YaleNew Haven Teachers Institute  Home 
by
Lauretta J. Fox
To produce structures that are functional as well as models of architectural beauty, designers must apply principles of mathematics in their work. Scale drawings, commonly known as plans are used as patterns in the construction of buildings. Proper ratios and proportions relate each feature of a building with every other one and with the whole structure to obtain a pleasing appearance.
In this unit of study we will try to improve the students’ understanding and appreciation of basic mathematical principles used in architecture. The unit will discuss in detail the concepts of measurement, scale drawing, ratio, proportion, and symmetry.
There are several basic objectives for this unit of study. Upon completion of the unit, the student will be able to:
— use a ruler easily and accurately to determine measurements.
— construct and interpret scale drawings.
— understand the principles of ratio, proportion, and symmetry.
— apply these principles in the solution of problems.
The material developed here may be used at the following levels of instruction: (1) in seventh or eighth grade arithmetic classes; (2) in high school algebra or geometry classes; (3) in high school applied mathematics classes; (4) in adult basic education classes.
Rulers are divided into inches and fractions of inches. On the ruler shown below every inch is divided into sixteen equal sections, each of which is one sixteenth of an inch long.
(figure available in print form)
We read the designated measurements as follows:
A= 4/16 or 1/4 inch  D = 2 inches 
B= 9/16 inch  E = 2 11/16 inches 
C=1 5/16 inches  F = 3 12/16 or 3 3/4 inches 
(figure available in print form)
 1. Draw line segments having the following measurements: a) 2 7/9 “ b) 15/16 “ c) 1 3/4 “ d) 5 1/2 “.
 2. Give the ruler reading for each of the lettered dimensions.
Scale drawings which represent the parts of a building must be in exact proportion to the actual structure. Various scales may be used for this purpose. For example, 1/8 inch may be used to represent one foot, that is, instead of drawing an object one foot long, one would draw it 1/8 inch long. One of the most common scales used by architects is 1/4 inch = one foot.
Example 1:  Using the scale 1/8 inch = 1 foot, complete the following:  
a. 12 feet are represented by inches.  
b. 1 7/8 inches represent feet.  
Solution:  a. foot= 1/8 inch  
12 feet = 12 x 1/8 = 1 1/2 inches.  
12 feet are represented by 1 1/2 inches.  
b. 1/8 inch = 1 foot  
1 7/8 $dv 1/8 = 1 7/8 x 8 = 15 feet.  
1 7/8 inches represent 15 feet.  
Example 2:  Using the scale 1/8 inch = 1 foot, draw a line segment to represent 24 feet.  
Solution:  1 foot = 1/8 inch.  
24 feet = 24 x 1/8 = 3 inches.  
The scale drawing that represents 24 feet must be 3 inches long.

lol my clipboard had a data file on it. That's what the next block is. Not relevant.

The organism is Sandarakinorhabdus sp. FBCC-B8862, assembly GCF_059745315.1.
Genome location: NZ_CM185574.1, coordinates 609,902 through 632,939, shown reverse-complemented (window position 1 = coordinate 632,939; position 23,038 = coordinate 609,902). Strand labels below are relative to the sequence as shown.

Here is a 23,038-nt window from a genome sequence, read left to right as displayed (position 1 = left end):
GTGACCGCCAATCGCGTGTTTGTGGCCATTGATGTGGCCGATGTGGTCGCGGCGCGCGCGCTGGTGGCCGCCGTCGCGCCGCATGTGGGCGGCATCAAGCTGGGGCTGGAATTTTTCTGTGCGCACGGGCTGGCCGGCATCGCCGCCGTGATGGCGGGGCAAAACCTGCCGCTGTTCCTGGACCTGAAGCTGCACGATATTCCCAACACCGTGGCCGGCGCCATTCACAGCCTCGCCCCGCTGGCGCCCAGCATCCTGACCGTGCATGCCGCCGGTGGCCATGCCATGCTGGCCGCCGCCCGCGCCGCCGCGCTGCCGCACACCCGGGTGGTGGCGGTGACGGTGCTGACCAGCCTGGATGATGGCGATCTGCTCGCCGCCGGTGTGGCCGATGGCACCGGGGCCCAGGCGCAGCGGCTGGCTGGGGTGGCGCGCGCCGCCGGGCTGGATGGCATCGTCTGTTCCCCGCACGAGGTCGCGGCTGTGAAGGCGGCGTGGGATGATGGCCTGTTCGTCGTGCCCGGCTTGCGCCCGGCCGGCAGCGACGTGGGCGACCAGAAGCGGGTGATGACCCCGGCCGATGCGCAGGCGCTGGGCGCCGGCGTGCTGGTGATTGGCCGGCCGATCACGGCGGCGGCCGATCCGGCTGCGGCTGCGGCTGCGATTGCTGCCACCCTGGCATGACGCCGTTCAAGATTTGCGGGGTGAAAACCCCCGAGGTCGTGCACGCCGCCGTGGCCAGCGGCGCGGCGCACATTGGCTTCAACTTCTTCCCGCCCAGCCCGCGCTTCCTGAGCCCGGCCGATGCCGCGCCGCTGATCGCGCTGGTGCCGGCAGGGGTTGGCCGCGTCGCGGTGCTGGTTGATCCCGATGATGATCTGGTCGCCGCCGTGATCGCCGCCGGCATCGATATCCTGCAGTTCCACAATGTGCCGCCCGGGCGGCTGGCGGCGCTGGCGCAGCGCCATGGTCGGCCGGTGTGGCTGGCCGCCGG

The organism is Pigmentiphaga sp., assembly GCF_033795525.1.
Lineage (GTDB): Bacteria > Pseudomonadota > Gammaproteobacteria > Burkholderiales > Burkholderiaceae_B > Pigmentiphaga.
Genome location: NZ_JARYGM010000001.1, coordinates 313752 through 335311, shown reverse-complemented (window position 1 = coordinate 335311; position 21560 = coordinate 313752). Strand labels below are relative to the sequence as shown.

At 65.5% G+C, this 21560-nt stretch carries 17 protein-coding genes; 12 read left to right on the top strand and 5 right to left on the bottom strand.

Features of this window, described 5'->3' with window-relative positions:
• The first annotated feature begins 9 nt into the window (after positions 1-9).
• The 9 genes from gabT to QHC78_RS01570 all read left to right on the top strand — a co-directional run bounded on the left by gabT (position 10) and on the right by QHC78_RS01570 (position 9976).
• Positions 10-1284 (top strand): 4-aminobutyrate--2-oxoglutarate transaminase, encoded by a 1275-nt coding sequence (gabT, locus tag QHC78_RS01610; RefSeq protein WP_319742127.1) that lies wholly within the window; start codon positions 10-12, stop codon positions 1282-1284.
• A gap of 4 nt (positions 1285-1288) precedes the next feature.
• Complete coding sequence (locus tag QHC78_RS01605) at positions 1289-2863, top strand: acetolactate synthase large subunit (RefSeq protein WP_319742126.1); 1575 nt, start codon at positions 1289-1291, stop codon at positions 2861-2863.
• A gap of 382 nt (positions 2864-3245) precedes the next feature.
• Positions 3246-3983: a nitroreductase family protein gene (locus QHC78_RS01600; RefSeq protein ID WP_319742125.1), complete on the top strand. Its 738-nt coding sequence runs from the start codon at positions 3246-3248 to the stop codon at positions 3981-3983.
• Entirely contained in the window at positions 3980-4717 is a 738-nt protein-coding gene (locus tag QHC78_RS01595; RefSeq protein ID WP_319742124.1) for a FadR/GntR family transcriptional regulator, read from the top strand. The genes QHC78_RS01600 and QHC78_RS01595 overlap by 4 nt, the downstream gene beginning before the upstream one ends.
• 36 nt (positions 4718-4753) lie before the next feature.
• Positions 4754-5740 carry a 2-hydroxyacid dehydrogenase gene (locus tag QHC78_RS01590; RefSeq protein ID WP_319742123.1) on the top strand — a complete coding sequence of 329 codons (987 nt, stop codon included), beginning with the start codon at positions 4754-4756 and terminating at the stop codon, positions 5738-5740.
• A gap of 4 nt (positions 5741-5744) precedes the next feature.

3 “ = 24 feet  
Example 3:  Measure the length and width of rectangle ABCD. Using the scale 1/4 inch = 1 foot, express in feet the length and width of the actual figure represented. 
Solution:  The length of the rectangle is 2 inches and its width is 1/2 inch. The dimensions of the actual figure are obtained as follows:  
1 foot = 1/4 inch  
Length  Width  
1/4 inch = 1 foot  1/4 inch = 1 foot  
2 $dv 1/4 = 2x4 = 8 feet  1/2 $dv x 4= 2 feet  
Actual Length= 8 feet  Actual Width = 2 feet 
(figure available in print form)
 1. Using the scale 1/4 inch = 1 foot, find the actual length in feet represented by the following lengths on the drawing: (a) 3 in. (b) 2 1/4 in. (c) 4 3/4 in.
 2. Using the scale 1/8 inch = 1 foot, how long a segment should be drawn to represent an object whose actual length is (a) 32 ft. (b) 5 yds. (c) 12 ft. (d) 4 ft.?
 3. Make a scale drawing of a rectangular shaped room whose dimensions are 14 feet by 24 feet.
 4. Make a scale drawing of the floor plan shown, using the scale 1/4 inch = 1 foot.
 5. Measure the length and width of your classroom. Choose a convenient scale and make a scale drawing of the floor plan.
 6. Using the scale 1/4 inch = 1 foot, find the actual dimensions of each room in the diagram on the next page.
(figure available in print form)
A ratio is a comparison by division of two quantities expressed in the same unit of measure. The ratio may be expressed in words or in symbols. For example, if segment AB is 1 inch long and segment CD is 2 inches long, we say that the ratio of AB to CD is 1 to 2. In symbols, the ratio may be expressed as the fraction 1/2, or it may be written in the form 1:2. The fraction line and the symbol : are taken from the division sign $dv.
Example 1:  The length and width of a room are 22 feet and 14 feet, respectively. Express in three different ways the ratio of the length of the room to the width in simplest form.